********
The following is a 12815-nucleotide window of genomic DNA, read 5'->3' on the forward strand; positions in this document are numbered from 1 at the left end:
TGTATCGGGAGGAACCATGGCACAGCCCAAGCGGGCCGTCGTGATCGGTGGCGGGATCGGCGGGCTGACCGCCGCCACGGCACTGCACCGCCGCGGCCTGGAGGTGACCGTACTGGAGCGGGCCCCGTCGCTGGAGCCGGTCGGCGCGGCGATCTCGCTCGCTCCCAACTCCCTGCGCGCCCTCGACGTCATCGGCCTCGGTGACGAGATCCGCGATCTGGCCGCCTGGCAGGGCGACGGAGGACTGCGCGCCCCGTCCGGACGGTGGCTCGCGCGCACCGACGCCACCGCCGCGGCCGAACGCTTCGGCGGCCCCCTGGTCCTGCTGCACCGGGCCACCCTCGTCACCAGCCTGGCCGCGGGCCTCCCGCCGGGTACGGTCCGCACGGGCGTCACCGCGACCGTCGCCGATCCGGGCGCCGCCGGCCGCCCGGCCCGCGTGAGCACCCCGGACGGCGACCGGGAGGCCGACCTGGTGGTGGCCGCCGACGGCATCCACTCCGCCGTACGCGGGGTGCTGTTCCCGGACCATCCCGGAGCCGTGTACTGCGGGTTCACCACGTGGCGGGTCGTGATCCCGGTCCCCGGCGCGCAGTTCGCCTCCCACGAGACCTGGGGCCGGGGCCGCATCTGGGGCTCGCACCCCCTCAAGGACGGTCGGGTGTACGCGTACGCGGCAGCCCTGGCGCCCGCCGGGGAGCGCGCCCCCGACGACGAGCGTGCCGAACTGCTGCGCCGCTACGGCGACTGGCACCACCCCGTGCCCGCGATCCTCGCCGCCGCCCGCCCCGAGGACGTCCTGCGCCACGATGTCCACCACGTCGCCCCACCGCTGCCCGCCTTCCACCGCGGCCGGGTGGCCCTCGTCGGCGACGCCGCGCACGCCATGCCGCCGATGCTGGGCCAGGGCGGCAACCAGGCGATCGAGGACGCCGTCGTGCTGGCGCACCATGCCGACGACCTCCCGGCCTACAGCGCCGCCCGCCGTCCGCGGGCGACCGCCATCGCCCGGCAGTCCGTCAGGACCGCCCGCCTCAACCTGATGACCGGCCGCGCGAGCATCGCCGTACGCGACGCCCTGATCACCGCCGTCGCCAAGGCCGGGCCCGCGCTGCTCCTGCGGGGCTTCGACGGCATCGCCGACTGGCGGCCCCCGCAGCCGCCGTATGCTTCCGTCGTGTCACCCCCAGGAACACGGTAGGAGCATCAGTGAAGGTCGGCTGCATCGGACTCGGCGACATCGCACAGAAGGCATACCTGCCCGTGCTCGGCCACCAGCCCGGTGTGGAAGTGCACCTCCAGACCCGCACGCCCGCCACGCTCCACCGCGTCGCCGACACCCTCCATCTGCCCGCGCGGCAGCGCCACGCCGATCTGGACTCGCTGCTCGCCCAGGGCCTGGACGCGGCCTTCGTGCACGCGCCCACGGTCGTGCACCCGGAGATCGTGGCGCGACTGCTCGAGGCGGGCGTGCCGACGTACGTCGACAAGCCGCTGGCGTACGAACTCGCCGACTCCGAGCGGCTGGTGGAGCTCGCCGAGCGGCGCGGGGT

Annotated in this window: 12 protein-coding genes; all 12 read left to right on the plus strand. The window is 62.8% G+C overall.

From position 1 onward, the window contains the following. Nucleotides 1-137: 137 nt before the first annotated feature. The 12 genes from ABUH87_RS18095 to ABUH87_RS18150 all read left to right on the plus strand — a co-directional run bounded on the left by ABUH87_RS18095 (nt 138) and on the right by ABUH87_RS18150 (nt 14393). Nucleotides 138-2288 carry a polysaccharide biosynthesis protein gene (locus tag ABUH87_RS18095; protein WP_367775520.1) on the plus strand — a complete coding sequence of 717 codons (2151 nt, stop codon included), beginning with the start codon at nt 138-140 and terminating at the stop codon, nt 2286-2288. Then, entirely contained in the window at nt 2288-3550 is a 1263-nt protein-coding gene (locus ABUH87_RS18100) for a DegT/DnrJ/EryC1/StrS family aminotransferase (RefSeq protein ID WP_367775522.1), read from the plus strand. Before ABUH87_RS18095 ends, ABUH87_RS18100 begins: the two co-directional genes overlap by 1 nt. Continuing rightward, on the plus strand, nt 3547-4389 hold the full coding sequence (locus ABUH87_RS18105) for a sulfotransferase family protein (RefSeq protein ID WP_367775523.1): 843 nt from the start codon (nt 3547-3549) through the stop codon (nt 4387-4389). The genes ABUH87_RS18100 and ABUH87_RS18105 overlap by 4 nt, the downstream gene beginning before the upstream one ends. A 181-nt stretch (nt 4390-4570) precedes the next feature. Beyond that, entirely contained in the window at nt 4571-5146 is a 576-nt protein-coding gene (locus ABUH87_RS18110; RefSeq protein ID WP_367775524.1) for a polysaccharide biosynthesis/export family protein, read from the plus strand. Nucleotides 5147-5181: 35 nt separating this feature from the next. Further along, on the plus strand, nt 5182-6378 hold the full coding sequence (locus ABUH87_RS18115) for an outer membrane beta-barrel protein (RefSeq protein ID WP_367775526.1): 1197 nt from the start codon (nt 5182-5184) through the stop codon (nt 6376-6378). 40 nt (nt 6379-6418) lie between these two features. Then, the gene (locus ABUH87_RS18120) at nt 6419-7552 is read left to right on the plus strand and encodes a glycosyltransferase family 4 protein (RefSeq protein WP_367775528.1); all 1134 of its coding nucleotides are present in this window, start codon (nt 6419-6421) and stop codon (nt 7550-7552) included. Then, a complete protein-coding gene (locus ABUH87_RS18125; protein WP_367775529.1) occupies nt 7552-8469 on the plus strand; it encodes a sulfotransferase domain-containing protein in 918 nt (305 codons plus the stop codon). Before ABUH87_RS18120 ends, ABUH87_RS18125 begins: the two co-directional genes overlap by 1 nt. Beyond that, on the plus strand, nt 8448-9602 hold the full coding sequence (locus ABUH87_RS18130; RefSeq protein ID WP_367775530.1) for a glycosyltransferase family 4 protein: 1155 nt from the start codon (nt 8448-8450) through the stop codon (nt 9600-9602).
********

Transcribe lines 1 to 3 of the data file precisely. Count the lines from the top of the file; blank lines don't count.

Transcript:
The following is a 12815-nucleotide window of genomic DNA, read 5'->3' on the forward strand; positions in this document are numbered from 1 at the left end:
TGTATCGGGAGGAACCATGGCACAGCCCAAGCGGGCCGTCGTGATCGGTGGCGGGATCGGCGGGCTGACCGCCGCCACGGCACTGCACCGCCGCGGCCTGGAGGTGACCGTACTGGAGCGGGCCCCGTCGCTGGAGCCGGTCGGCGCGGCGATCTCGCTCGCTCCCAACTCCCTGCGCGCCCTCGACGTCATCGGCCTCGGTGACGAGATCCGCGATCTGGCCGCCTGGCAGGGCGACGGAGGACTGCGCGCCCCGTCCGGACGGTGGCTCGCGCGCACCGACGCCACCGCCGCGGCCGAACGCTTCGGCGGCCCCCTGGTCCTGCTGCACCGGGCCACCCTCGTCACCAGCCTGGCCGCGGGCCTCCCGCCGGGTACGGTCCGCACGGGCGTCACCGCGACCGTCGCCGATCCGGGCGCCGCCGGCCGCCCGGCCCGCGTGAGCACCCCGGACGGCGACCGGGAGGCCGACCTGGTGGTGGCCGCCGACGGCATCCACTCCGCCGTACGCGGGGTGCTGTTCCCGGACCATCCCGGAGCCGTGTACTGCGGGTTCACCACGTGGCGGGTCGTGATCCCGGTCCCCGGCGCGCAGTTCGCCTCCCACGAGACCTGGGGCCGGGGCCGCATCTGGGGCTCGCACCCCCTCAAGGACGGTCGGGTGTACGCGTACGCGGCAGCCCTGGCGCCCGCCGGGGAGCGCGCCCCCGACGACGAGCGTGCCGAACTGCTGCGCCGCTACGGCGACTGGCACCACCCCGTGCCCGCGATCCTCGCCGCCGCCCGCCCCGAGGACGTCCTGCGCCACGATGTCCACCACGTCGCCCCACCGCTGCCCGCCTTCCACCGCGGCCGGGTGGCCCTCGTCGGCGACGCCGCGCACGCCATGCCGCCGATGCTGGGCCAGGGCGGCAACCAGGCGATCGAGGACGCCGTCGTGCTGGCGCACCATGCCGACGACCTCCCGGCCTACAGCGCCGCCCGCCGTCCGCGGGCGACCGCCATCGCCCGGCAGTCCGTCAGGACCGCCCGCCTCAACCTGATGACCGGCCGCGCGAGCATCGCCGTACGCGACGCCCTGATCACCGCCGTCGCCAAGGCCGGGCCCGCGCTGCTCCTGCGGGGCTTCGACGGCATCGCCGACTGGCGGCCCCCGCAGCCGCCGTATGCTTCCGTCGTGTCACCCCCAGGAACACGGTAGGAGCATCAGTGAAGGTCGGCTGCATCGGACTCGGCGACATCGCACAGAAGGCATACCTGCCCGTGCTCGGCCACCAGCCCGGTGTGGAAGTGCACCTCCAGACCCGCACGCCCGCCACGCTCCACCGCGTCGCCGACACCCTCCATCTGCCCGCGCGGCAGCGCCACGCCGATCTGGACTCGCTGCTCGCCCAGGGCCTGGACGCGGCCTTCGTGCACGCGCCCACGGTCGTGCACCCGGAGATCGTGGCGCGACTGCTCGAGGCGGGCGTGCCGACGTACGTCGACAAGCCGCTGGCGTACGAACTCGCCGACTCCGAGCGGCTGGTGGAGCTCGCCGAGCGGCGCGGGGT

Annotated in this window: 12 protein-coding genes; all 12 read left to right on the plus strand. The window is 62.8% G+C overall.